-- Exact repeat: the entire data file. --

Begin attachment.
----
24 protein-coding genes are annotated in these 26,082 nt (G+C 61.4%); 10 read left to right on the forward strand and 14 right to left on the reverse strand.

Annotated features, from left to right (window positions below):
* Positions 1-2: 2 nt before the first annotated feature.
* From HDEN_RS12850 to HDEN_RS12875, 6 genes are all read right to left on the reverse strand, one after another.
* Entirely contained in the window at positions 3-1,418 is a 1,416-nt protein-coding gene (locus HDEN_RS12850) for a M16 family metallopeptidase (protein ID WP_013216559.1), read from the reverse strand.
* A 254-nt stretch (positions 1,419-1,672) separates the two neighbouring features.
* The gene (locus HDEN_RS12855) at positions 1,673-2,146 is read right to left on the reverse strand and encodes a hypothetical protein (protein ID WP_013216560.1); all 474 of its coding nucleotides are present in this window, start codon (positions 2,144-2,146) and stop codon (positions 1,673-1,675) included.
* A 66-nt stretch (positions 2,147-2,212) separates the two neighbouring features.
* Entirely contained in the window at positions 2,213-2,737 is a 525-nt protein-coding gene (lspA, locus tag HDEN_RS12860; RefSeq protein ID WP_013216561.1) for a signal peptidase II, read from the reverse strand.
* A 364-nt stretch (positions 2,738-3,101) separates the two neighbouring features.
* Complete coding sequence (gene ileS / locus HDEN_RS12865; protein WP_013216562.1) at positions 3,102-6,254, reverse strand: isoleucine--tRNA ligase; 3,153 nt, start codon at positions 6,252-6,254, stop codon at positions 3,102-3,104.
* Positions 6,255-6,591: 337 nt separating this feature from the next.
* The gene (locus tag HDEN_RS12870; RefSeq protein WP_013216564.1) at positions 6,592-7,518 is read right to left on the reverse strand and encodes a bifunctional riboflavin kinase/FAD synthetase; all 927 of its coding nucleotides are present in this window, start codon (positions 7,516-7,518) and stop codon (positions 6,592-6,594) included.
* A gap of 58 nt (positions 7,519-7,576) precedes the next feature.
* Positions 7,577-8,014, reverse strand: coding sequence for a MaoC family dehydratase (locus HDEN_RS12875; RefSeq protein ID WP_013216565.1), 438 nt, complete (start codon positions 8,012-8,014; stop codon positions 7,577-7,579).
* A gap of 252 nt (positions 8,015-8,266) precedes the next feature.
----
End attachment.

24 protein-coding genes are annotated in these 26,082 nt (G+C 61.4%); 10 read left to right on the forward strand and 14 right to left on the reverse strand.

Annotated features, from left to right (window positions below):
* Positions 1-2: 2 nt before the first annotated feature.
* From HDEN_RS12850 to HDEN_RS12875, 6 genes are all read right to left on the reverse strand, one after another.
* Entirely contained in the window at positions 3-1,418 is a 1,416-nt protein-coding gene (locus HDEN_RS12850) for a M16 family metallopeptidase (protein ID WP_013216559.1), read from the reverse strand.
* A 254-nt stretch (positions 1,419-1,672) separates the two neighbouring features.
* The gene (locus HDEN_RS12855) at positions 1,673-2,146 is read right to left on the reverse strand and encodes a hypothetical protein (protein ID WP_013216560.1); all 474 of its coding nucleotides are present in this window, start codon (positions 2,144-2,146) and stop codon (positions 1,673-1,675) included.
* A 66-nt stretch (positions 2,147-2,212) separates the two neighbouring features.
* Entirely contained in the window at positions 2,213-2,737 is a 525-nt protein-coding gene (lspA, locus tag HDEN_RS12860; RefSeq protein ID WP_013216561.1) for a signal peptidase II, read from the reverse strand.
* A 364-nt stretch (positions 2,738-3,101) separates the two neighbouring features.
* Complete coding sequence (gene ileS / locus HDEN_RS12865; protein WP_013216562.1) at positions 3,102-6,254, reverse strand: isoleucine--tRNA ligase; 3,153 nt, start codon at positions 6,252-6,254, stop codon at positions 3,102-3,104.
* Positions 6,255-6,591: 337 nt separating this feature from the next.
* The gene (locus tag HDEN_RS12870; RefSeq protein WP_013216564.1) at positions 6,592-7,518 is read right to left on the reverse strand and encodes a bifunctional riboflavin kinase/FAD synthetase; all 927 of its coding nucleotides are present in this window, start codon (positions 7,516-7,518) and stop codon (positions 6,592-6,594) included.
* A gap of 58 nt (positions 7,519-7,576) precedes the next feature.
* Positions 7,577-8,014, reverse strand: coding sequence for a MaoC family dehydratase (locus HDEN_RS12875; RefSeq protein ID WP_013216565.1), 438 nt, complete (start codon positions 8,012-8,014; stop codon positions 7,577-7,579).
* A gap of 252 nt (positions 8,015-8,266) precedes the next feature.